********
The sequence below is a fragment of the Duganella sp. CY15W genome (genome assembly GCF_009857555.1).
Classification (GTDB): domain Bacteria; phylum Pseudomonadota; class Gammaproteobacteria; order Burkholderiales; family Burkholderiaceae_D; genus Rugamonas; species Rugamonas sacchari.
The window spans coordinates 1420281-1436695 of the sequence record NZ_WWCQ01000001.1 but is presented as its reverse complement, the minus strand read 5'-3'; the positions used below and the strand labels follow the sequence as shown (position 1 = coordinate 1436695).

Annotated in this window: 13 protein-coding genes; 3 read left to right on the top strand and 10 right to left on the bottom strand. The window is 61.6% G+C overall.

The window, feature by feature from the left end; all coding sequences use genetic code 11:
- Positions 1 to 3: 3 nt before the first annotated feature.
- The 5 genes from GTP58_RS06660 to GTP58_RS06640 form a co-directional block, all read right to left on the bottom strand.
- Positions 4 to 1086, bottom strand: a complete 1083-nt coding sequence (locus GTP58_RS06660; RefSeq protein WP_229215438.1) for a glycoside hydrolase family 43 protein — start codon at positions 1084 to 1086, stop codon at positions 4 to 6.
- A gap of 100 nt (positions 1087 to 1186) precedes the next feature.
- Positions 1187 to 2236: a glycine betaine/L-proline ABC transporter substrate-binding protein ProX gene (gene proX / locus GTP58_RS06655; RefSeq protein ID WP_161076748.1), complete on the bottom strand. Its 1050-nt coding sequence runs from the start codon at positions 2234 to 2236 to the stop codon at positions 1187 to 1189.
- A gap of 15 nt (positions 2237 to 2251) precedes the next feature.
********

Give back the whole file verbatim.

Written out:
The sequence below is a fragment of the Duganella sp. CY15W genome (genome assembly GCF_009857555.1).
Classification (GTDB): domain Bacteria; phylum Pseudomonadota; class Gammaproteobacteria; order Burkholderiales; family Burkholderiaceae_D; genus Rugamonas; species Rugamonas sacchari.
The window spans coordinates 1420281-1436695 of the sequence record NZ_WWCQ01000001.1 but is presented as its reverse complement, the minus strand read 5'-3'; the positions used below and the strand labels follow the sequence as shown (position 1 = coordinate 1436695).

Annotated in this window: 13 protein-coding genes; 3 read left to right on the top strand and 10 right to left on the bottom strand. The window is 61.6% G+C overall.

The window, feature by feature from the left end; all coding sequences use genetic code 11:
- Positions 1 to 3: 3 nt before the first annotated feature.
- The 5 genes from GTP58_RS06660 to GTP58_RS06640 form a co-directional block, all read right to left on the bottom strand.
- Positions 4 to 1086, bottom strand: a complete 1083-nt coding sequence (locus GTP58_RS06660; RefSeq protein WP_229215438.1) for a glycoside hydrolase family 43 protein — start codon at positions 1084 to 1086, stop codon at positions 4 to 6.
- A gap of 100 nt (positions 1087 to 1186) precedes the next feature.
- Positions 1187 to 2236: a glycine betaine/L-proline ABC transporter substrate-binding protein ProX gene (gene proX / locus GTP58_RS06655; RefSeq protein ID WP_161076748.1), complete on the bottom strand. Its 1050-nt coding sequence runs from the start codon at positions 2234 to 2236 to the stop codon at positions 1187 to 1189.
- A gap of 15 nt (positions 2237 to 2251) precedes the next feature.